Thursday, May 03, 2012

Tip of the Icebubble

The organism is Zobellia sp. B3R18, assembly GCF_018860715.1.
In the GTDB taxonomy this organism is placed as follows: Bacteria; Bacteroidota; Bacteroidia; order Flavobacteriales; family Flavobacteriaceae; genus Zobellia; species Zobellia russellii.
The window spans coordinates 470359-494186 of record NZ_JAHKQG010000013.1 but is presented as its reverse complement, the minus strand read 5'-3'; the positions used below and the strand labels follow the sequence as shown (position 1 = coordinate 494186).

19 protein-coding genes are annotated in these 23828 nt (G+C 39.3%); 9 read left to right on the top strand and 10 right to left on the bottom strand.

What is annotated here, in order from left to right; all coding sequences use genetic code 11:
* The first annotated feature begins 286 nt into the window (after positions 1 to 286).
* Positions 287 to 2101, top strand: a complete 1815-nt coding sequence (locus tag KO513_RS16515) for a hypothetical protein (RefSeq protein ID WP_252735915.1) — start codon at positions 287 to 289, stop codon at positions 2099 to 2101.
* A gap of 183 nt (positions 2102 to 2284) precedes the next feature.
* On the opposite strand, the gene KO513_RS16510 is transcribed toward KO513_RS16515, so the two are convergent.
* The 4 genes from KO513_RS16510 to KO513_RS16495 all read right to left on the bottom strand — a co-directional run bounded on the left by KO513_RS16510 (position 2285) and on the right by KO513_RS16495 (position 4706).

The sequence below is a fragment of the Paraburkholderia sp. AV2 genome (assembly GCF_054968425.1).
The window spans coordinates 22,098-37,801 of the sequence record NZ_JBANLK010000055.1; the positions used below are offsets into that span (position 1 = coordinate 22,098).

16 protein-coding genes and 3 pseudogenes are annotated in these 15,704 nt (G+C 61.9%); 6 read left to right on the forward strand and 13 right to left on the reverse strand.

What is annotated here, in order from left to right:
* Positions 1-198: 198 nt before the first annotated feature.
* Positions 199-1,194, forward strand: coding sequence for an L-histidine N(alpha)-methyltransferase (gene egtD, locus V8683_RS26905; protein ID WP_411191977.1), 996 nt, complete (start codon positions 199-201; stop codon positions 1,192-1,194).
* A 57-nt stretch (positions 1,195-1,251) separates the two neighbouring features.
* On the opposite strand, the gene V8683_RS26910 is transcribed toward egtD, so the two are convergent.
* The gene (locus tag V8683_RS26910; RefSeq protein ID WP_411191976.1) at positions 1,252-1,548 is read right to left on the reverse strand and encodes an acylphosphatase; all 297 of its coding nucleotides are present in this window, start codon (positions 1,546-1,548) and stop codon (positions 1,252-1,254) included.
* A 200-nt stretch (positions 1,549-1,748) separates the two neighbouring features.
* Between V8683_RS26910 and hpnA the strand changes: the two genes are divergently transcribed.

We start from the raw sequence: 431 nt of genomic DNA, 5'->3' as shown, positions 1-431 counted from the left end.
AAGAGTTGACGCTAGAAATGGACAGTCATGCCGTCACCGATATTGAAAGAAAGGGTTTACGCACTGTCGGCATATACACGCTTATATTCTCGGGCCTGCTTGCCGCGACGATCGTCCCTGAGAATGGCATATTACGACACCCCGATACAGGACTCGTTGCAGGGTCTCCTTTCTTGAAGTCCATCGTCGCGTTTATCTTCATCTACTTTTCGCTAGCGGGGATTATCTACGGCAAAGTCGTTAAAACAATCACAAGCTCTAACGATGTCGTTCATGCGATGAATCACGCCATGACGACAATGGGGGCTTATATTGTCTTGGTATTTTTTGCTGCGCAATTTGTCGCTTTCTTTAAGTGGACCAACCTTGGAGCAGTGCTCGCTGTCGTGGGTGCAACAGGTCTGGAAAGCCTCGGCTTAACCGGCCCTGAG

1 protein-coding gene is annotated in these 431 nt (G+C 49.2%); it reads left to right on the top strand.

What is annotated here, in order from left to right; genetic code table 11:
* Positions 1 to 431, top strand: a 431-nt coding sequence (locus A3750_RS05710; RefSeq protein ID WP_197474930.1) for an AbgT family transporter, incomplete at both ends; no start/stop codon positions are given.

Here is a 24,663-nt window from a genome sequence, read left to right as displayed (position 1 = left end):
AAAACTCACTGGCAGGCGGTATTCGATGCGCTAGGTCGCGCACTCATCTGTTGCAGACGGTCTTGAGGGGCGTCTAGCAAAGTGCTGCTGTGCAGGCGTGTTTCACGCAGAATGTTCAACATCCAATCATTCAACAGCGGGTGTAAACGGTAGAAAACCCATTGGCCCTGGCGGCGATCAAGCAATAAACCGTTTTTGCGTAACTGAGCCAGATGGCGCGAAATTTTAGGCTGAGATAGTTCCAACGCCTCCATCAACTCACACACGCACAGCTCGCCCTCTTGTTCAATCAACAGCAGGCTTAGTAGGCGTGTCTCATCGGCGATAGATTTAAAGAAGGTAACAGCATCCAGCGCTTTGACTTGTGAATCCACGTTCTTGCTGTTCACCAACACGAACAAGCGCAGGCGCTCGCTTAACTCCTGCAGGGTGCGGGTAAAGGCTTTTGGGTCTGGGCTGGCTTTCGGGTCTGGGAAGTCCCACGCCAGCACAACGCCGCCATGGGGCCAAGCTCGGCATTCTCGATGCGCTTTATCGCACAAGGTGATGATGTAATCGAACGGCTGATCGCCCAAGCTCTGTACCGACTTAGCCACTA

Economic Bubbles are like gravity, 95% of explaining them is simple, reasonable, easy to identify. The remainder though, nobody really understands. So just as gravity is the attraction between masses that makes small masses like us fall towards a large mass like the earth. Explaining why masses attract eachother through the force of gravity, and why more perplexingly they seem to repel eachother at great distances requires at least some kind of physics degree. Event then, the jury is out on how gravity actually works. Same goes for asset bubbles. Here's the 95% simple part pretty much any economist or finance person can explain - A bubble occurs whenever prices depart the underlying value of the assett. Prices are inflated (hence bubble) with expectations they are not capable of realising. So you have a computer company valued at more than the entire state of California, and it has never turned a profit - bam, easy to identify bubble. The assets are priced far beyond what they are worth. You have property prices that have no basis in the rent generated/saved for the owners, bingo, you have a bubble. But even with an economics degree, nobody can really explain why. At it's simplest, you could pick some staple investment, like a government bond, and take it's returns (the coupon) and compare it's coupon rate to the rental returns on the property price. As soon as the returns from property are less than the returns from putting your money into a risk free bond, then you could say that a bubble has started to inflate. Where economists and finance people start tearing their hair out, is that nothing pulls the speculative assets price back to reality, the price just keeps going up. Crucially what are investors, not people who buy property but bona fide investors meant to do while the bubble is inflating? There are gains to be made on the market by investing in a bubble. But for how long? When will the bubble burst? Catalysts are pretty hard to predict even in hindsight. Even then how long between a potential catylist for a bubble bursting and for the market to catch on that it is bursting. It may take 3 months for mass job layoff to sink in to mortgage holders before they are forced onto the market. When to get out? The problem is, that bubbles occur rising from irrational behaviour by their very nature. There is no bsis for the price, no firm grounding, no reason for them to get so high. What every economist struggles with is how to explain how something that shouldn't happen to begin with, will suddenly stop.

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